Proposed Defense HR system suffers setback
Judge halts National Security Personnel System; appeals planned
"The unions have a different opinion than we do. I believe we're right, we'll proceed." 'NSPS' Mary Lacey
The Defense Department's proposed merit-based personnel system lost a battle in court last week.
Judge Emmet G. Sullivan of the U.S. District Court for the District of Columbia ruled that several portions of the National Security Personnel System that dealt with labor relations were illegal.
In the 77-page decision, Sullivan ruled that NSPS:
- Fails to ensure that employees can bargain collectively
- Does not meet congressional requirements for an independent third-party review of labor relations decisions
- Fails to provide employees with fair treatment in the appeals process.
The ruling follows a similar one last year on the Homeland Security Department's proposed system, and could affect administration plans to eventually change personnel and pay systems governmentwide.
NSPS is the administration's largest attempt to migrate from the General Schedule pay system established in 1949 to a system that would tie pay to performance.
The plaintiffs in the case, a group of federal unions, were quick to voice their support of Sullivan's decision.
Colleen M. Kelley, president of the National Treasury Employees Union, said she was pleased by the judge's ruling, and that it vindicated 'NTEU's consistent argument that the White House has clearly overstepped its authority in attempting to take away longstanding federal employee rights.'
DOD 'was granted certain latitude to develop a new personnel system, and it still violated the law by overreaching,' said Joe Goldberg, assistant general counsel for the American Federation of Government Employees.
Goldberg said the ruling 'eviscerates the core of NSPS, leaving but a hollow shell of provisions that simply cannot stand on their own.'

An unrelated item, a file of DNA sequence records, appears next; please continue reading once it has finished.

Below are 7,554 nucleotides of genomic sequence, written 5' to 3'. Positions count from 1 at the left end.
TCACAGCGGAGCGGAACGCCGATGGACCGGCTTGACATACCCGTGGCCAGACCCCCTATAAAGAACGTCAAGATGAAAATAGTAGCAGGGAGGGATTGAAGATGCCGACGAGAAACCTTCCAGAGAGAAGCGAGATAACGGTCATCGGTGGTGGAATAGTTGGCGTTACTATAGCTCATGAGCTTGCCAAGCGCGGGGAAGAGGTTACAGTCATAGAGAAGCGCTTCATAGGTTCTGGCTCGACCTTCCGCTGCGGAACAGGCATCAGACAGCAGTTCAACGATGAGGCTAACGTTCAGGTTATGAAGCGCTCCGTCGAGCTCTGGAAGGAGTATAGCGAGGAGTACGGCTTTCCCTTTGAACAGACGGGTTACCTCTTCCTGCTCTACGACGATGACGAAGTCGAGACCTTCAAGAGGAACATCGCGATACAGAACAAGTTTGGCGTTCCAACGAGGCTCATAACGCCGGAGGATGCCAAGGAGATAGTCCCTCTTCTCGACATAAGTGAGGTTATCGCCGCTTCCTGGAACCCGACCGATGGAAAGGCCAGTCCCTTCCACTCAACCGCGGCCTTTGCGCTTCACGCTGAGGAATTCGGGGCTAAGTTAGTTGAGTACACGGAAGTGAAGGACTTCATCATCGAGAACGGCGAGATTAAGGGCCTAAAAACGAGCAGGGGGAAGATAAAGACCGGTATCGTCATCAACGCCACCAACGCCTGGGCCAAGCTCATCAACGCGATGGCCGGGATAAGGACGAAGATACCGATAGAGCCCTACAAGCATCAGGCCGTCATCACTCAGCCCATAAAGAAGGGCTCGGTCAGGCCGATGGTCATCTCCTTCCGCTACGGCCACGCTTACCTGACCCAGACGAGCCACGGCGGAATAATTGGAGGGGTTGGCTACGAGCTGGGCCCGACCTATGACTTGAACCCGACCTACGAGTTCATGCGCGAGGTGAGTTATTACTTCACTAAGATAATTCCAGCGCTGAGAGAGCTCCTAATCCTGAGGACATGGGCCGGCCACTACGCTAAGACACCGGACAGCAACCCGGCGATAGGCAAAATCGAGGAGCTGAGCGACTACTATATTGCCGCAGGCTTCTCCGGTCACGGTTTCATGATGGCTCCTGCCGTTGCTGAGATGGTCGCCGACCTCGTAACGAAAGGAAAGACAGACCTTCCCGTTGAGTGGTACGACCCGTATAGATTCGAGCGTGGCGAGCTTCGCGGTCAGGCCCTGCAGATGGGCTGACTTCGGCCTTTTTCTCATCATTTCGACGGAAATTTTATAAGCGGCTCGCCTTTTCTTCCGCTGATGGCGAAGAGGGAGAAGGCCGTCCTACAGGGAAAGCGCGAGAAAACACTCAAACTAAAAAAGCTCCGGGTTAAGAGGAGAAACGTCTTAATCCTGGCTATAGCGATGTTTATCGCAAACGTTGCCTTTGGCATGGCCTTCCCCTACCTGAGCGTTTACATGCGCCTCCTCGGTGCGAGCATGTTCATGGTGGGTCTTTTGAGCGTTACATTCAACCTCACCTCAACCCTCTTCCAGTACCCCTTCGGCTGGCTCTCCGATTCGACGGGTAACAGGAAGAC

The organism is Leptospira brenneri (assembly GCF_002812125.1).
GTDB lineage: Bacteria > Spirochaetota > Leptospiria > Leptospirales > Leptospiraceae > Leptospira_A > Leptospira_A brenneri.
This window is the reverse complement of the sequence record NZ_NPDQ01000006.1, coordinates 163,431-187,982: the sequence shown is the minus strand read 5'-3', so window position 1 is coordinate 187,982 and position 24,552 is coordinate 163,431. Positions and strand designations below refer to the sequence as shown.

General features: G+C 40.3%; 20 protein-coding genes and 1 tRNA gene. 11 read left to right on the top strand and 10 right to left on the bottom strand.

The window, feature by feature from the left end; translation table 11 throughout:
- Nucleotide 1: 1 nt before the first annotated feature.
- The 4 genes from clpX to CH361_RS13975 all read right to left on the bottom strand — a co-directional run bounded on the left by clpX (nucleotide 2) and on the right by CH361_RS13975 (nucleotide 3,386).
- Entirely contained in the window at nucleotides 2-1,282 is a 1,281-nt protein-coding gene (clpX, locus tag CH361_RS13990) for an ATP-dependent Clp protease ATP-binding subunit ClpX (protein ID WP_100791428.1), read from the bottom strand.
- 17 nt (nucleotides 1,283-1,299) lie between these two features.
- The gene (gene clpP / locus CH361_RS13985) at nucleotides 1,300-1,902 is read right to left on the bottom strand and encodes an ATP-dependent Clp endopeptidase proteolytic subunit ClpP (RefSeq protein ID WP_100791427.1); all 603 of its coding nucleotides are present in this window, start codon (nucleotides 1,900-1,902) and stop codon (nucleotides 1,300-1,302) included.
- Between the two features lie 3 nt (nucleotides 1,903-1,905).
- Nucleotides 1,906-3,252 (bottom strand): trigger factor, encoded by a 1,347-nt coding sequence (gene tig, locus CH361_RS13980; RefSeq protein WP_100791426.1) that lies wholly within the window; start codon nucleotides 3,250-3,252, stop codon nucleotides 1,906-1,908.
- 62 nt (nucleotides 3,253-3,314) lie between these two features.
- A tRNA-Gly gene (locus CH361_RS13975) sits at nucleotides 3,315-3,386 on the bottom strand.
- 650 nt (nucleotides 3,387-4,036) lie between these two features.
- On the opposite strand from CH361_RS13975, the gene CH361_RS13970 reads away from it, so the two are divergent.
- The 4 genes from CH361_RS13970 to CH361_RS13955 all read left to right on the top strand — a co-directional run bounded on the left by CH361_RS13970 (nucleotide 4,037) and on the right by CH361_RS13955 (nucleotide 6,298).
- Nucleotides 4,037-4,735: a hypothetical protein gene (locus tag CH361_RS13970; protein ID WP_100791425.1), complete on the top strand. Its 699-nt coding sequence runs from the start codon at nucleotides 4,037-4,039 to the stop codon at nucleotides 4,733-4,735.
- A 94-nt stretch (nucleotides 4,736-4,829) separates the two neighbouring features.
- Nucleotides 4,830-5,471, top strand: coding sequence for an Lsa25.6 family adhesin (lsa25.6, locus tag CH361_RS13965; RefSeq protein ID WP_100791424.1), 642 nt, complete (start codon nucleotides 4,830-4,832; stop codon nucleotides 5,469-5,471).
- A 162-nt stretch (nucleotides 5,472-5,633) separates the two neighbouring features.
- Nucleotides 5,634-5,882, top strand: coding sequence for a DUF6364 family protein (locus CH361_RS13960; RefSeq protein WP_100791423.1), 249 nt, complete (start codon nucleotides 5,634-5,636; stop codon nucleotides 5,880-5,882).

Speaking at a conference in Baltimore last week, Gordon England, deputy secretary of Defense, said the department had been expecting this ruling.
'It's the way the system works,' he said. England believes NSPS will be sustained in the appeals process, he said.
'The unions have a different opinion than we do,' said Mary Lacey, NSPS' program executive officer. 'I believe we're right, we'll proceed.'
'More than anything, this reflects poorly on the state of play in two important actors in making government work,' said Max Stier, president and CEO of the Partnership for Public Service, a nonprofit research organization. 'Changing these systems is difficult in the best of circumstances.'
To make pay for performance work, there must be more cooperation and collaboration between unions and the administration, Stier said. 'Litigation doesn't generally encourage cooperation, unfortunately.'
Few argue that DOD's personnel system is not in need of reform. For example, although DOD has 750,000 civilian employees, it has 2 million position descriptions, Lacey said.
And too often, a commander will assign work to a military employee that could be done by a civilian. 'That's one fewer military [person] fighting the war on terror,' Lacey said. Under NSPS, the military will be doing work that is uniquely military, she said.
DOD will move ahead with NSPS implementation 'as much as we can while it's moving through the court system,' England said, proceeding first with the human resources portion of the NSPS, but not the labor relations part.
Sullivan made reference in last week's decision to an August 2005 decision by U.S. District Judge Rosemary M. Collyer on a similar system at the Homeland Security Department in the case of NTEU vs. Chertoff, which has delayed that system by a year or more.
Collyer also ruled against the DHS systems' provisions for collective bargaining.